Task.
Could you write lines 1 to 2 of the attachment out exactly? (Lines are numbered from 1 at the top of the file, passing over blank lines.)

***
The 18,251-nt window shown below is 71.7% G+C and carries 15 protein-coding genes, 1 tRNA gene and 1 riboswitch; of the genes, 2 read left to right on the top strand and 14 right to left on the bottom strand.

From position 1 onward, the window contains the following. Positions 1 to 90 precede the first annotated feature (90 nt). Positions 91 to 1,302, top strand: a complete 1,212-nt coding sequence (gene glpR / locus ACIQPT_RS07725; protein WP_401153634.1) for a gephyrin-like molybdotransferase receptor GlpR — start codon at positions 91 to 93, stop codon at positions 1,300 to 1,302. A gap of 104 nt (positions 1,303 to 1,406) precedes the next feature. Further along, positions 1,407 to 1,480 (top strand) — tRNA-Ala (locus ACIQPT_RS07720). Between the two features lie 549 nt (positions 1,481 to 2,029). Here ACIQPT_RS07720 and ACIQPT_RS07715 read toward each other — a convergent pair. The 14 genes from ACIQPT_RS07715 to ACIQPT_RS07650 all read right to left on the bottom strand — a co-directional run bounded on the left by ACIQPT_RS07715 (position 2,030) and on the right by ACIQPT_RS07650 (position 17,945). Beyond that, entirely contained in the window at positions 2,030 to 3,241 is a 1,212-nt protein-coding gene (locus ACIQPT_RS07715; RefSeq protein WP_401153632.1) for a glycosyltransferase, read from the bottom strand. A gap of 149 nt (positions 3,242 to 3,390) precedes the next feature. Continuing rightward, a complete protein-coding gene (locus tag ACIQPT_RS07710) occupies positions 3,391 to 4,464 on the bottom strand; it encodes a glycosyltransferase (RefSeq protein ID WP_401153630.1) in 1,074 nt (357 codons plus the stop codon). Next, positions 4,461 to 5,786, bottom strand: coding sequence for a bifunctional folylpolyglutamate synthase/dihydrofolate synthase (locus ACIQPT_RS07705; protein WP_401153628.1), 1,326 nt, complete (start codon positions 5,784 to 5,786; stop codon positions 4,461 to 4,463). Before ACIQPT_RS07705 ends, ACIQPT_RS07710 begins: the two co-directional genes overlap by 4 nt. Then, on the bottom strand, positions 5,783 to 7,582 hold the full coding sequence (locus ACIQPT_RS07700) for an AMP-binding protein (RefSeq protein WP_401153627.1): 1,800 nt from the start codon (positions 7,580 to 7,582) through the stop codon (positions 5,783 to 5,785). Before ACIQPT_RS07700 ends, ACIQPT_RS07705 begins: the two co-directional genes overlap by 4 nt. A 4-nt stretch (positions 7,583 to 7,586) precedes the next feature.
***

The 18,251-nt window shown below is 71.7% G+C and carries 15 protein-coding genes, 1 tRNA gene and 1 riboswitch; of the genes, 2 read left to right on the top strand and 14 right to left on the bottom strand.

From position 1 onward, the window contains the following. Positions 1 to 90 precede the first annotated feature (90 nt). Positions 91 to 1,302, top strand: a complete 1,212-nt coding sequence (gene glpR / locus ACIQPT_RS07725; protein WP_401153634.1) for a gephyrin-like molybdotransferase receptor GlpR — start codon at positions 91 to 93, stop codon at positions 1,300 to 1,302. A gap of 104 nt (positions 1,303 to 1,406) precedes the next feature. Further along, positions 1,407 to 1,480 (top strand) — tRNA-Ala (locus ACIQPT_RS07720). Between the two features lie 549 nt (positions 1,481 to 2,029). Here ACIQPT_RS07720 and ACIQPT_RS07715 read toward each other — a convergent pair. The 14 genes from ACIQPT_RS07715 to ACIQPT_RS07650 all read right to left on the bottom strand — a co-directional run bounded on the left by ACIQPT_RS07715 (position 2,030) and on the right by ACIQPT_RS07650 (position 17,945). Beyond that, entirely contained in the window at positions 2,030 to 3,241 is a 1,212-nt protein-coding gene (locus ACIQPT_RS07715; RefSeq protein WP_401153632.1) for a glycosyltransferase, read from the bottom strand. A gap of 149 nt (positions 3,242 to 3,390) precedes the next feature. Continuing rightward, a complete protein-coding gene (locus tag ACIQPT_RS07710) occupies positions 3,391 to 4,464 on the bottom strand; it encodes a glycosyltransferase (RefSeq protein ID WP_401153630.1) in 1,074 nt (357 codons plus the stop codon). Next, positions 4,461 to 5,786, bottom strand: coding sequence for a bifunctional folylpolyglutamate synthase/dihydrofolate synthase (locus ACIQPT_RS07705; protein WP_401153628.1), 1,326 nt, complete (start codon positions 5,784 to 5,786; stop codon positions 4,461 to 4,463). Before ACIQPT_RS07705 ends, ACIQPT_RS07710 begins: the two co-directional genes overlap by 4 nt. Then, on the bottom strand, positions 5,783 to 7,582 hold the full coding sequence (locus ACIQPT_RS07700) for an AMP-binding protein (RefSeq protein WP_401153627.1): 1,800 nt from the start codon (positions 7,580 to 7,582) through the stop codon (positions 5,783 to 5,785). Before ACIQPT_RS07700 ends, ACIQPT_RS07705 begins: the two co-directional genes overlap by 4 nt. A 4-nt stretch (positions 7,583 to 7,586) precedes the next feature.